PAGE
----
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June 2008 | Volume 11/ Number 6
The VoIP Authority

Sprint, Clearwire Resurrect WiMAX Plans

WiMAX (News - Alert) has seen its fair share of fits and starts over the past several years. And just when you thought it was curtains for the oft-maligned technology, it looks like it’s finally ready for prime time.

For starters, the analysts seem to think that the opportunity for WiMAX is big. In recently released analyses, Juniper Research (News - Alert) forecasted that by 2013, WiMAX will displace up to 12 percent of the global DSL installed base, with deployments in the Far East set to lead the pack with better than 20 percent of the projected subscriber base.

According to report author Howard Wilcox, “WiMAX will be an attractive offer in areas where there are no wired networks, and in areas where the existing DSL speed is suboptimal. WiMAX will solve the broadband access problem for users located at the fringes of DSL coverage. This is in fact the case in a number of developed nations such as UK, USA, Ireland and Scandinavia, and WiMAX network operators are deploying networks to address this market need. Additionally in developing countries, such as India, network operators are aiming to provide basic connectivity.”

Meanwhile, back on the home front, Sprint (News - Alert) and Clearwire made huge headlines with the news that they were resurrecting their plans to offer high-speed mobile Internet service based on WiMAX technology.

At the time of the announcement, Sprint and Clearwire also revealed investment from five key industry players: Intel Corporation, Google Inc., Comcast Corporation, Time Warner (News - Alert) Cable Inc., and Bright House Networks. All told, the companies have committed to a $3.2 billion investment in the new company.

Upon completion of the deal, Sprint will own approximately 51 percent equity ownership, existing Clearwire (News - Alert) shareholders will own approximately 27 percent and the new investors, as a group, will hold approximately 22 percent of the venture.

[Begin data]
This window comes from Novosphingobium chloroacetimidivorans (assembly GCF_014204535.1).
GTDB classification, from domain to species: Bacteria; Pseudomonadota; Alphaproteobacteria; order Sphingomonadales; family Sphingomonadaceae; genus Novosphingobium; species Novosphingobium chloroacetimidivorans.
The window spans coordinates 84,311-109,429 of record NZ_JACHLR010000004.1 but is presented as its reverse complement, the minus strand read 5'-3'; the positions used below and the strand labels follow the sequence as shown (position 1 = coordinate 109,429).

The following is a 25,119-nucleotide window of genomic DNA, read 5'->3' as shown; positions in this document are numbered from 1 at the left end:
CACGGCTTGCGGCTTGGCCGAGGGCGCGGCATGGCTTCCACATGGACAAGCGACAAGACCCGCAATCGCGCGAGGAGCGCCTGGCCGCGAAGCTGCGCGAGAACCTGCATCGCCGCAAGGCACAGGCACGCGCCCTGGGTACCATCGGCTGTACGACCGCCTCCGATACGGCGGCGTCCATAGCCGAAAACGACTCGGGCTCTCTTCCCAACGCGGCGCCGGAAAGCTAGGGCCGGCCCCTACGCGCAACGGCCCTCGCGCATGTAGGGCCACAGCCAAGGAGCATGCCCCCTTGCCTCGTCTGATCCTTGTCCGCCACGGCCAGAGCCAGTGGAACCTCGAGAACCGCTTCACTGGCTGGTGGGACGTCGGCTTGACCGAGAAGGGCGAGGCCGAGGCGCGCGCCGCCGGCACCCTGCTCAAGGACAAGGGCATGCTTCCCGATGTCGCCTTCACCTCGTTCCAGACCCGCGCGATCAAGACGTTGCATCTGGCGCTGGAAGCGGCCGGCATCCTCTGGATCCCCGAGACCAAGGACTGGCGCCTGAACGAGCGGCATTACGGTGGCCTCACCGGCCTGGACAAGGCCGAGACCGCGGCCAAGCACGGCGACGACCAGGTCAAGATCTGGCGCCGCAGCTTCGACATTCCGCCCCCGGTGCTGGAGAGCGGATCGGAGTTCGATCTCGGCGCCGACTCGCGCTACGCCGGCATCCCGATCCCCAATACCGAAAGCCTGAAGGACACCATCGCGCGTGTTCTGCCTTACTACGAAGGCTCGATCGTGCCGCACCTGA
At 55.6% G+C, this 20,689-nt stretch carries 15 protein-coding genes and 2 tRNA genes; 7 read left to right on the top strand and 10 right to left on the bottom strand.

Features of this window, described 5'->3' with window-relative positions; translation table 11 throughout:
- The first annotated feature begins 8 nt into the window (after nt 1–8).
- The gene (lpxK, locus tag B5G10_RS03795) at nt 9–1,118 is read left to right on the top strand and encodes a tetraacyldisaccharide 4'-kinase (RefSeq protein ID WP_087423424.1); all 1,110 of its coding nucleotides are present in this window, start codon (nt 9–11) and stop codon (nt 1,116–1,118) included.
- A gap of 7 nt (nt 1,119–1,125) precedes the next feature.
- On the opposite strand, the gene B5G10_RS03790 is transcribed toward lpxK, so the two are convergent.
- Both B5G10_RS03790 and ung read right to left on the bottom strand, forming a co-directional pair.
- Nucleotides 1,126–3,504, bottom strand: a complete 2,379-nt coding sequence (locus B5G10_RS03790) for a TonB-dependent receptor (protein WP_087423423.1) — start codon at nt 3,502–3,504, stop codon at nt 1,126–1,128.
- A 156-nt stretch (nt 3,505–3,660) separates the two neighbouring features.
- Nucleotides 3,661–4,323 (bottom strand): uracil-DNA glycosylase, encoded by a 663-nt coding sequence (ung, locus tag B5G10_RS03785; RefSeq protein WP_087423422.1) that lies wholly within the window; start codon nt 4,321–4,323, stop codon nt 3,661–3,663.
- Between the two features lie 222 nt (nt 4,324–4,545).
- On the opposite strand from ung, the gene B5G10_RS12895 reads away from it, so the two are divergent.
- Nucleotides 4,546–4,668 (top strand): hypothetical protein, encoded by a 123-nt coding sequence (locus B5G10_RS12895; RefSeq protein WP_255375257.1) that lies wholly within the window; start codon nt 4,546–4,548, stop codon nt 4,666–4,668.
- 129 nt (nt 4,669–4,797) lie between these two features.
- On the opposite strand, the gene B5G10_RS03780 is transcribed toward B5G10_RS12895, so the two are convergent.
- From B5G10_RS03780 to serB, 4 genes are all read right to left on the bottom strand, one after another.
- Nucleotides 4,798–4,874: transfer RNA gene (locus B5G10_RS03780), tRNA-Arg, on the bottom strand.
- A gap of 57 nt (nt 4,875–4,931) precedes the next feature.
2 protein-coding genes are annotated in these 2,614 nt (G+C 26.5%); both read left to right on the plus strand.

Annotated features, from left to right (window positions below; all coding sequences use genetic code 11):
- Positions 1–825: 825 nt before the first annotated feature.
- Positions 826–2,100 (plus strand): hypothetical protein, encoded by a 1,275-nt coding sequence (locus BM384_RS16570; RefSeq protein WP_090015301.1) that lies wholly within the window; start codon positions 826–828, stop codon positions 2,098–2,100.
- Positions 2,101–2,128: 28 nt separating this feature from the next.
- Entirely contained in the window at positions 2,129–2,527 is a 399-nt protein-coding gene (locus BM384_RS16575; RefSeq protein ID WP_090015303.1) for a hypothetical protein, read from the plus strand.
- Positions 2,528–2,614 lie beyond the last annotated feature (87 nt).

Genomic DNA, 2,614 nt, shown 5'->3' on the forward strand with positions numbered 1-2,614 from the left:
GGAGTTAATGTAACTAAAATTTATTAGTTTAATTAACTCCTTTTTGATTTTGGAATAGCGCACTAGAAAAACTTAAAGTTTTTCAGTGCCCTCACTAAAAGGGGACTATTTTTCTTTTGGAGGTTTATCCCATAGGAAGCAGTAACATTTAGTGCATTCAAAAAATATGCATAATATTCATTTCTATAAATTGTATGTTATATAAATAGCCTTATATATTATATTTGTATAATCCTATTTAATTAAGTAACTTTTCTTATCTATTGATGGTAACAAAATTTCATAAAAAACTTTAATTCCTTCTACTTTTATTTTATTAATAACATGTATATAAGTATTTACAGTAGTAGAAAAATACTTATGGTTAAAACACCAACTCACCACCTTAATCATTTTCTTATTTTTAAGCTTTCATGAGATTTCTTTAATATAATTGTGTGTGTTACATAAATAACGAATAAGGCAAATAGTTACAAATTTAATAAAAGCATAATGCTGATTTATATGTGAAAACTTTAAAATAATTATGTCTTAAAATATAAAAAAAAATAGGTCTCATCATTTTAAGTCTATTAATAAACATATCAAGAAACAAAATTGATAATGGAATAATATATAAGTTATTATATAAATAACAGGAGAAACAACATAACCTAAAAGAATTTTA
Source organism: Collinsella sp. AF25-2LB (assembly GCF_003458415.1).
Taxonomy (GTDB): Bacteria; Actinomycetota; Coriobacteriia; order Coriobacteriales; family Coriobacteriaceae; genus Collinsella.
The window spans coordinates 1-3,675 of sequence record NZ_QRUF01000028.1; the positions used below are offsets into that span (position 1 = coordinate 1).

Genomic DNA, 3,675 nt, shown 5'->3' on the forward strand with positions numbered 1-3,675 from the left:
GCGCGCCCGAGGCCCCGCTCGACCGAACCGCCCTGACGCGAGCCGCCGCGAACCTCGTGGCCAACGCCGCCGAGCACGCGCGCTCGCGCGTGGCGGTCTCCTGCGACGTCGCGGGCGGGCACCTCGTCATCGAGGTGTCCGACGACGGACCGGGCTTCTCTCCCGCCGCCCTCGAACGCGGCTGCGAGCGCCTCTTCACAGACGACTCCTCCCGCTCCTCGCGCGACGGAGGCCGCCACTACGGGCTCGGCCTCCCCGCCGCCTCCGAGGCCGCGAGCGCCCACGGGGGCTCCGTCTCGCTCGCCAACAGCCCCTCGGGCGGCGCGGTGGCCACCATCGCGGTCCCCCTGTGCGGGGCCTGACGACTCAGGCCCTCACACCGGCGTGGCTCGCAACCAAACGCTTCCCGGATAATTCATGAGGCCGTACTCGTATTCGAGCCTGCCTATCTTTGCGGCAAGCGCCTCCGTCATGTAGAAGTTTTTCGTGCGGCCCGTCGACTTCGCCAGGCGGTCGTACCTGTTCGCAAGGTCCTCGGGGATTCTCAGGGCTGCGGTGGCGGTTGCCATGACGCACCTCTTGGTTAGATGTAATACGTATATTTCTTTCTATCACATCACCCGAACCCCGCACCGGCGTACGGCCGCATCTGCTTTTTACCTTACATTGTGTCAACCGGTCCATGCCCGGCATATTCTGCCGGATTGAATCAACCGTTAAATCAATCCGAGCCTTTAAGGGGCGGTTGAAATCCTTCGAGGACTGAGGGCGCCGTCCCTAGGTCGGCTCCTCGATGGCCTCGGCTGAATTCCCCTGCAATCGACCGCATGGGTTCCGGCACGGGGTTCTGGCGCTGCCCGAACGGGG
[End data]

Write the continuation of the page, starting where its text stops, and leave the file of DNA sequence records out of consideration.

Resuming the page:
In an interview with TMCnet’s Mae Kowalke, St. John’s University Law and Business Professor Anthony Sabino said that it’s the big names — the investors and the personalities involved — that make this deal a blockbuster.

For example, Sabino said, it is significant that Craig McCaw (who built McCaw Cellular into a major cell phone company before selling it to AT&T in 1999 for $11.5 billion, and who is Chairman of the existing Clearwire Corp.) is putting his weight behind this deal.

“Here’s a guy with tremendous experience, and tremendous reputation in the field, aligning himself with these major players,” Sabino told TMCnet. “If anyone doubted that this technology had arrived, all doubts were erased. WiMAX is real and it’s here to stay. When you have this kind of backing, assuming the technology does not break down, they’re going to make it work.”

Among the more exciting developments resulting from the Sprint/Clearwire partnership, it was announced that Google (News - Alert) would play a major role in the development of Internet services, advertising services and applications for forthcoming mobile WiMAX devices. In addition, Google will be the search provider and a preferred provider of other applications for the new company’s retail product.

Writing on the Official Google Blog, Google product manager Larry Alder confirmed, “In addition to our $500 million contribution as part of the investment group, we will provide search and applications to the network’s users, and will work with Clearwire to offer additional services and applications. This will include jointly creating an open Internet protocol to work with mobile broadband devices (including Android (News - Alert)-powered devices) and implementing other open network practices and policies.”

Alder is excited by the opportunity. “We believe that the new network will provide wireless consumers with real choices for the software applications, content and handsets that they desire,” he said. “Such freedom will mirror the openness principles underlying the Internet and enable users to get the most out of their wireless broadband experience.”

Of course, the big news has had an immediate ripple effect in the industry, and not all of it is positive. For example, iPCS (News - Alert), an affiliate of Sprint Nextel, is suing the telecom giant because they believe that the deal with Clearwire violates an exclusivity arrangement that existed between the two companies allowing iPCS the right to sell wireless mobility communications network products and services under the Sprint brand in 80 markets.

On the positive side of the equation, the news did lift the financial fortunes of a number of companies associated with the technology.

As reported in Canada’s Financial Post, Canadian firms Craig Wireless Systems, DragonWave, Inc. (News - Alert), Redline Communications Group, and even Nortel Networks all stand to capitalize from the positive buzz generated by the deal. All of the companies enjoyed a lift in their stock prices after the Sprint/Clearwire deal was announced, with some significant financial repercussions. DragonWave shares jumped as much as 63 percent the day of the announcement and Redline saw its shares climb by almost 130 percent as a result of the news. IT

Greg Galitzine (News - Alert) is Editorial Director for TMC.

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